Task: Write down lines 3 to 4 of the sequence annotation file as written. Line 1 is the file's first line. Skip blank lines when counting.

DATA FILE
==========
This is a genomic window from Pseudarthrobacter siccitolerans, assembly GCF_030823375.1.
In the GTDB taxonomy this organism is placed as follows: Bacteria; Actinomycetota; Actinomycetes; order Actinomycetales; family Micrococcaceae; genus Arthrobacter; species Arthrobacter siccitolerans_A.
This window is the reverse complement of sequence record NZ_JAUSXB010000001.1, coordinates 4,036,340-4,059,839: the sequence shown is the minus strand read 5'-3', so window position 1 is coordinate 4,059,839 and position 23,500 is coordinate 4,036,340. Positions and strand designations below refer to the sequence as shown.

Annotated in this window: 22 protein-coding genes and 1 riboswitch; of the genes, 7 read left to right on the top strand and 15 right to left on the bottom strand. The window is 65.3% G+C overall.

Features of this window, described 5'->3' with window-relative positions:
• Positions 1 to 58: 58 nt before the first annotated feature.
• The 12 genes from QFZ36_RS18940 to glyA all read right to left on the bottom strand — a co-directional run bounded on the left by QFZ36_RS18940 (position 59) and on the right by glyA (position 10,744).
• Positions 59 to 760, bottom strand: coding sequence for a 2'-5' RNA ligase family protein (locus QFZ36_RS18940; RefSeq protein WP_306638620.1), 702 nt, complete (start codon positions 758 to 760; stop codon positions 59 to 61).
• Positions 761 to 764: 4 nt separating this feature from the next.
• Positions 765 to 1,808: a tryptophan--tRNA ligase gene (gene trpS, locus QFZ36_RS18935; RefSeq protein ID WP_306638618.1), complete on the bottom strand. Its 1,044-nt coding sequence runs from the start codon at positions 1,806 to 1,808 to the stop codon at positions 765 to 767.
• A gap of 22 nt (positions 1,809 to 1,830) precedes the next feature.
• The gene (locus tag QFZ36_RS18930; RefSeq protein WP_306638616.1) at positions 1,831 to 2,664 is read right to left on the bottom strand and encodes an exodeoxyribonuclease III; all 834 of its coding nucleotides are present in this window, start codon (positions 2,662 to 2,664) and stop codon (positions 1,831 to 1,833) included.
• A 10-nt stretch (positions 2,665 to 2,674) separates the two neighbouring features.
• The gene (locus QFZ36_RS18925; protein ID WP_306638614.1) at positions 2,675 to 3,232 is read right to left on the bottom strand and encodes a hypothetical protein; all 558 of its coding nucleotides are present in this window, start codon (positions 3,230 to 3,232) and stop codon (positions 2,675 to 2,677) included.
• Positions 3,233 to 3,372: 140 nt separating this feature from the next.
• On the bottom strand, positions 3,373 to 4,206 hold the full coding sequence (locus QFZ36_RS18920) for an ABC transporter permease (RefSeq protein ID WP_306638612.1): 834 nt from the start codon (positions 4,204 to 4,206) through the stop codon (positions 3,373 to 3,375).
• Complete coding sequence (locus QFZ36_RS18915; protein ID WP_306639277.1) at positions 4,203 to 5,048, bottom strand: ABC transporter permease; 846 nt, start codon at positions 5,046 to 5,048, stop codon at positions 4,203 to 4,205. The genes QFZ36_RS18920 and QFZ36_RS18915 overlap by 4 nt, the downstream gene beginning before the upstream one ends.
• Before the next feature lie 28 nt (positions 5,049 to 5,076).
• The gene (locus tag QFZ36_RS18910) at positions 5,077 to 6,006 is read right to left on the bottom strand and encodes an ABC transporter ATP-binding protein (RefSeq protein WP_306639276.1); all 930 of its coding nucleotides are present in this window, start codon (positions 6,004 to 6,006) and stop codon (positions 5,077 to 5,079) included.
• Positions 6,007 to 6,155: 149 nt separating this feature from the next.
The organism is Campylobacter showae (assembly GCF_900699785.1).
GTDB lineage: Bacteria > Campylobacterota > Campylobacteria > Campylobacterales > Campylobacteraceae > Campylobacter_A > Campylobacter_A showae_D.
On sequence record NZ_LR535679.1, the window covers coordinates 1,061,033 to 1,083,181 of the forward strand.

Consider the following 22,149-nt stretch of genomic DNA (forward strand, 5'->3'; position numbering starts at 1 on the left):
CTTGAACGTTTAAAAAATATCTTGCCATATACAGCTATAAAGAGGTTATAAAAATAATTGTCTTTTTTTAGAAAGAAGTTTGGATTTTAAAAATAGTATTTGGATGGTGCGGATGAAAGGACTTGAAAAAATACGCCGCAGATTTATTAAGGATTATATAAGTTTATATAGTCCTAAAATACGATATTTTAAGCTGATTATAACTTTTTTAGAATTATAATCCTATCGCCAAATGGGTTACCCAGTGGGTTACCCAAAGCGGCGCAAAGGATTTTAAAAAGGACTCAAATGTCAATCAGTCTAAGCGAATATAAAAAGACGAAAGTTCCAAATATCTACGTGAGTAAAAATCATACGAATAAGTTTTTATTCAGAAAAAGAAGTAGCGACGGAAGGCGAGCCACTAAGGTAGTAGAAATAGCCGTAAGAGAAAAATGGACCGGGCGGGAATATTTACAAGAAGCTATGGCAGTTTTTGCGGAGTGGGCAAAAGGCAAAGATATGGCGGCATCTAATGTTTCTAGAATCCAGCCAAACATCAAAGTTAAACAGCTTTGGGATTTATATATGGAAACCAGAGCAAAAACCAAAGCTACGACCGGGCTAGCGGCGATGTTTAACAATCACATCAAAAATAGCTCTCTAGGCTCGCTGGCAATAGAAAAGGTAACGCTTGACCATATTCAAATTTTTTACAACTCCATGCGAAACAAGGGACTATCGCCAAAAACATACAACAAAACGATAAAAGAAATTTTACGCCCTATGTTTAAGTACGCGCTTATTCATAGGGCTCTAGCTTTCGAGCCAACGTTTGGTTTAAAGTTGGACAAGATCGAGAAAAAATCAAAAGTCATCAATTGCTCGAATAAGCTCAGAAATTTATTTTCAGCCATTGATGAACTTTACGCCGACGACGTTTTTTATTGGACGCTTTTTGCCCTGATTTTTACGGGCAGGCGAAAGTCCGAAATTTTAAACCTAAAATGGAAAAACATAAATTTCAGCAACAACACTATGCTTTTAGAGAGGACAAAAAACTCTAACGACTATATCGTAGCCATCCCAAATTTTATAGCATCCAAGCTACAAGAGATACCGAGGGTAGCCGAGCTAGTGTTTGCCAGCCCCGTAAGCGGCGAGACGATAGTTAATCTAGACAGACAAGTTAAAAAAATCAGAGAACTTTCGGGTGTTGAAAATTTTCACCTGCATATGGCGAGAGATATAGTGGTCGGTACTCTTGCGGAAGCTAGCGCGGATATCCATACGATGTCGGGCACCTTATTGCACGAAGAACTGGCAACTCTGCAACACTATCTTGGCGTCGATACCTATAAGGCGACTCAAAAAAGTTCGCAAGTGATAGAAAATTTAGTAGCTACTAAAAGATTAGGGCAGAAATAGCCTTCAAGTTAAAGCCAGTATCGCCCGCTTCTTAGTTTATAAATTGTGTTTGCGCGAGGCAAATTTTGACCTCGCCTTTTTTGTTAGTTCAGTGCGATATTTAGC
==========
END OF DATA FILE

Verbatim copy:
This window is the reverse complement of sequence record NZ_JAUSXB010000001.1, coordinates 4,036,340-4,059,839: the sequence shown is the minus strand read 5'-3', so window position 1 is coordinate 4,059,839 and position 23,500 is coordinate 4,036,340. Positions and strand designations below refer to the sequence as shown.

Annotated in this window: 22 protein-coding genes and 1 riboswitch; of the genes, 7 read left to right on the top strand and 15 right to left on the bottom strand. The window is 65.3% G+C overall.